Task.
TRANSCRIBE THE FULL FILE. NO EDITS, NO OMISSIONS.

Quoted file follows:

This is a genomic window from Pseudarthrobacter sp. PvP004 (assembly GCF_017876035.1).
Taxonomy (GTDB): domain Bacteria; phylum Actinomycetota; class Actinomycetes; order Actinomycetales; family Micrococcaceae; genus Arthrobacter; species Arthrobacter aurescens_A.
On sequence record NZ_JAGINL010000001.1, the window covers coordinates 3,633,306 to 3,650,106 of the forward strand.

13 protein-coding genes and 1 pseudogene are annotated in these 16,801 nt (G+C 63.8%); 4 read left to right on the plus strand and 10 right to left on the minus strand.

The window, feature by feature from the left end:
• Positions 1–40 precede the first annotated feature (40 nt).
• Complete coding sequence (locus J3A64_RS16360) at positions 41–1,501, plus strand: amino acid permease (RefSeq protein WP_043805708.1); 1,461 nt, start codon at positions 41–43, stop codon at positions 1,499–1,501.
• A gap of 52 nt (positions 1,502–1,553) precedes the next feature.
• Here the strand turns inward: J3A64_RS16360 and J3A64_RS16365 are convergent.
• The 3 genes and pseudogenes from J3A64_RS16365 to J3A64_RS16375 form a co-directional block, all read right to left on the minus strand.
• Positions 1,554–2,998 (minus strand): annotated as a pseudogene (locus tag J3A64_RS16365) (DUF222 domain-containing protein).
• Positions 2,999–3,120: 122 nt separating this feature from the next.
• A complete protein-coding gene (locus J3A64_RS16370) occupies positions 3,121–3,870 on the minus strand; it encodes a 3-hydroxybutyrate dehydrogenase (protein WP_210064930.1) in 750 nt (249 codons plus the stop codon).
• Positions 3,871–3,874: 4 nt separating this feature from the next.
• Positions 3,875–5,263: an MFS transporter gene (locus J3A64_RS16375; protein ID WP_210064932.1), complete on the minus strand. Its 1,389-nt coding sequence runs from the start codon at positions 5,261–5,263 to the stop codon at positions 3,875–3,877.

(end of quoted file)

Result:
This is a genomic window from Pseudarthrobacter sp. PvP004 (assembly GCF_017876035.1).
Taxonomy (GTDB): domain Bacteria; phylum Actinomycetota; class Actinomycetes; order Actinomycetales; family Micrococcaceae; genus Arthrobacter; species Arthrobacter aurescens_A.
On sequence record NZ_JAGINL010000001.1, the window covers coordinates 3,633,306 to 3,650,106 of the forward strand.

13 protein-coding genes and 1 pseudogene are annotated in these 16,801 nt (G+C 63.8%); 4 read left to right on the plus strand and 10 right to left on the minus strand.

The window, feature by feature from the left end:
• Positions 1–40 precede the first annotated feature (40 nt).
• Complete coding sequence (locus J3A64_RS16360) at positions 41–1,501, plus strand: amino acid permease (RefSeq protein WP_043805708.1); 1,461 nt, start codon at positions 41–43, stop codon at positions 1,499–1,501.
• A gap of 52 nt (positions 1,502–1,553) precedes the next feature.
• Here the strand turns inward: J3A64_RS16360 and J3A64_RS16365 are convergent.
• The 3 genes and pseudogenes from J3A64_RS16365 to J3A64_RS16375 form a co-directional block, all read right to left on the minus strand.
• Positions 1,554–2,998 (minus strand): annotated as a pseudogene (locus tag J3A64_RS16365) (DUF222 domain-containing protein).
• Positions 2,999–3,120: 122 nt separating this feature from the next.
• A complete protein-coding gene (locus J3A64_RS16370) occupies positions 3,121–3,870 on the minus strand; it encodes a 3-hydroxybutyrate dehydrogenase (protein WP_210064930.1) in 750 nt (249 codons plus the stop codon).
• Positions 3,871–3,874: 4 nt separating this feature from the next.
• Positions 3,875–5,263: an MFS transporter gene (locus J3A64_RS16375; protein ID WP_210064932.1), complete on the minus strand. Its 1,389-nt coding sequence runs from the start codon at positions 5,261–5,263 to the stop codon at positions 3,875–3,877.